ÖAF is an initialism for Österreichische Automobil-Fabrik, previously known as Österreichische Austro-Fiat, an Austrian (Austro-Hungarian) car and truck manufacturer.
ÖAF was created by FIAT in 1907 and is now part of the German MAN group. The manufacture of automobiles began in the new plant built for the occasion in Vienna in 1908, while the number was only 50 employees. A truck of 4 tonnes, similar to the Italian Fiat model was manufactured from 1911. It was originally Austro-Fiat, which during the First World War began to develop their own products.
In 1925 the Austro-Fiat brand expired and the company became Osterreichische Automobil Fabrik AG, under the abbreviation ÖAF, with preservation of the trademark filed earlier. Also in 1925, a separate company took over sales of Italian FIAT cars, and Austro-Fiat became affiliated with Austro-Daimler and Puch. The last private car, Type 1001A, was different from the earlier Type 1001, having 34 bhp (25 kW) engines and conventional rear axles.
The latest model Fiat’s truck was TS 1924, equipped with a 45 hp (34 kW) Fiat engine. The company began production of other models in Austria, which has enabled the company to begin developing its own models. The most popular submitted in 1925 was the AFN light truck AFN with 1.75 tons of payload. This truck used a 42 hp 4 Cylinder Fiat engine 2850 cc, it also used gimbals and real tires, not solid tires, which allowed for a speed of 65 km/h. In 1928, the AF2 appeared and the following year a bus called the Austro-Fiat-1001. It is from this time that the company discontinued the manufacture of passenger cars to concentrate on commercial vehicles, trucks, vans and buses. This allowed the AFL/AFY to be manufactured from 1930 to 1937.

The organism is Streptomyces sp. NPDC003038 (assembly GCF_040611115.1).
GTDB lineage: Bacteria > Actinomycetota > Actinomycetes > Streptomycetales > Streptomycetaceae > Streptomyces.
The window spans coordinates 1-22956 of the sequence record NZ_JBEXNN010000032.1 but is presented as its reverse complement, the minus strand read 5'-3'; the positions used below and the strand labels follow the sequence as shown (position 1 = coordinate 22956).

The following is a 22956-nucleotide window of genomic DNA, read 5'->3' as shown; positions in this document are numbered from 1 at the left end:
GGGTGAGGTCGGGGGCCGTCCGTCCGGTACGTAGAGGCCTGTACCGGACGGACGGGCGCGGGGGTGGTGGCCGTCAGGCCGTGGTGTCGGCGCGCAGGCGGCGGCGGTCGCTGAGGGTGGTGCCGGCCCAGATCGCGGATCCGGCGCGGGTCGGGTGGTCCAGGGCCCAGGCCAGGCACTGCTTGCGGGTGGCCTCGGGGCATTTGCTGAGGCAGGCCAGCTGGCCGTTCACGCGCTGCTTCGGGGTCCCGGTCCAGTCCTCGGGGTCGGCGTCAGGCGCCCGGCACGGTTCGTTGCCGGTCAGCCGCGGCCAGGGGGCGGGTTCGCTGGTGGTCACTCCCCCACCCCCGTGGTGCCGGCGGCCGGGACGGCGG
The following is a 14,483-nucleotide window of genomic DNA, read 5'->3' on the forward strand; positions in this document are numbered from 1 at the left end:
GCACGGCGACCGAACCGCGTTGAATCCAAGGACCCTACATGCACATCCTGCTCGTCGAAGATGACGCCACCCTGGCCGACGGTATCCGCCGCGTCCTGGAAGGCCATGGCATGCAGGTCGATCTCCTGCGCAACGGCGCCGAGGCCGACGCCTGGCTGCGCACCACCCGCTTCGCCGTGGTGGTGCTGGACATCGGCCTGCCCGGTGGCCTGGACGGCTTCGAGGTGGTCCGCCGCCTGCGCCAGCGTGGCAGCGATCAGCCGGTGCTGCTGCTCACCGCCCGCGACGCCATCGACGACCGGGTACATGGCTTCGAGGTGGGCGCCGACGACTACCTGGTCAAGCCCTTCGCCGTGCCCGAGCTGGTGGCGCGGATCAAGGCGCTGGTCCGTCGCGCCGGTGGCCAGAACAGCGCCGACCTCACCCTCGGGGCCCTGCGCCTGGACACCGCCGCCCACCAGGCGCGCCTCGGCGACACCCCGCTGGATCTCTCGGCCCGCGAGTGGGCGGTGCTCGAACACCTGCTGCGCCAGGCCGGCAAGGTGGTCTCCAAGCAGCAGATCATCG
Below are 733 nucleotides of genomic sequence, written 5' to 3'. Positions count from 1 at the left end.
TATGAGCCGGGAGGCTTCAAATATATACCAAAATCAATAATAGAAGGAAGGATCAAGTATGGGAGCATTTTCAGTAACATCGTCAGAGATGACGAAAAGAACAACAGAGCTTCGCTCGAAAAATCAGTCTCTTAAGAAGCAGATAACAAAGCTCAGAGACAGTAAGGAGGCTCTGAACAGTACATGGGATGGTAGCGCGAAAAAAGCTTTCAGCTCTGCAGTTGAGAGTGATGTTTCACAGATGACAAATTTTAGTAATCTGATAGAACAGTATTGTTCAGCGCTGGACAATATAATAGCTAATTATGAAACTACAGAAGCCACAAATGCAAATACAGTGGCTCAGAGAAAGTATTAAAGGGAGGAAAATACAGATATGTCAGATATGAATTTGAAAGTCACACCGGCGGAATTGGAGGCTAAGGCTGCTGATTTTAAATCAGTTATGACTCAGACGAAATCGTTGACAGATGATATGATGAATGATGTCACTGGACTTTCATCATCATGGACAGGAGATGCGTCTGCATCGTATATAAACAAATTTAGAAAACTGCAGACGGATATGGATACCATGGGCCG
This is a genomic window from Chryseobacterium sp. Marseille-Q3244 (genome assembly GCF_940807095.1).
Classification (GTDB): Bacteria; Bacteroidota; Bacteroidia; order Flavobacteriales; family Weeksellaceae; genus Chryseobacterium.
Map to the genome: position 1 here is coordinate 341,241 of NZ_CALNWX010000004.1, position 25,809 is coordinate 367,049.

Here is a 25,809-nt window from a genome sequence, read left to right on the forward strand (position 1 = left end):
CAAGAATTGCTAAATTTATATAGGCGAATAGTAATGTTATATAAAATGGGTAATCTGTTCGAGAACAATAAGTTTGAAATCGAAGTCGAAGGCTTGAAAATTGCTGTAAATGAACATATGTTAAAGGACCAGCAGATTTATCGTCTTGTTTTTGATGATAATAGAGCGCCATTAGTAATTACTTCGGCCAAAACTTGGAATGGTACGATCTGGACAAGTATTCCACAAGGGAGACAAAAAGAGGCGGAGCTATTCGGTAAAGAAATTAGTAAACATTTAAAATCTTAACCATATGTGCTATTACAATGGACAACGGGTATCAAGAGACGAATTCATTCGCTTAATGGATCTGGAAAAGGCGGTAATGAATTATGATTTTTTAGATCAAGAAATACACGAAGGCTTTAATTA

In 1938, when Austria was annexed by the Third Reich, German MAN obtained the majority of shares owned by Fiat in ÖAF, reducing the Italian firm’s share to 15%. ÖAF had begun equipping some of its trucks with diesel engines from MAN in 1934.
After the Second World War, the Floridsdorf factory was in the Russian zone and the plants were used for Russian reparations. In 1955, ÖAF was released from these payments and the factory began producing trucks again. They went to Austria to build military trucks but the Austrian army eventually selected rival Steyr for its famous Pinzgauer. The Tornado was ÖAF’ s challenger, best-selling truck in Austria.
In 1970, the company was privatized again; MAN then let it merge with Gräf & Stift, out of which ÖAF Gräf & Stift arose which in 1971 was fully taken over by MAN.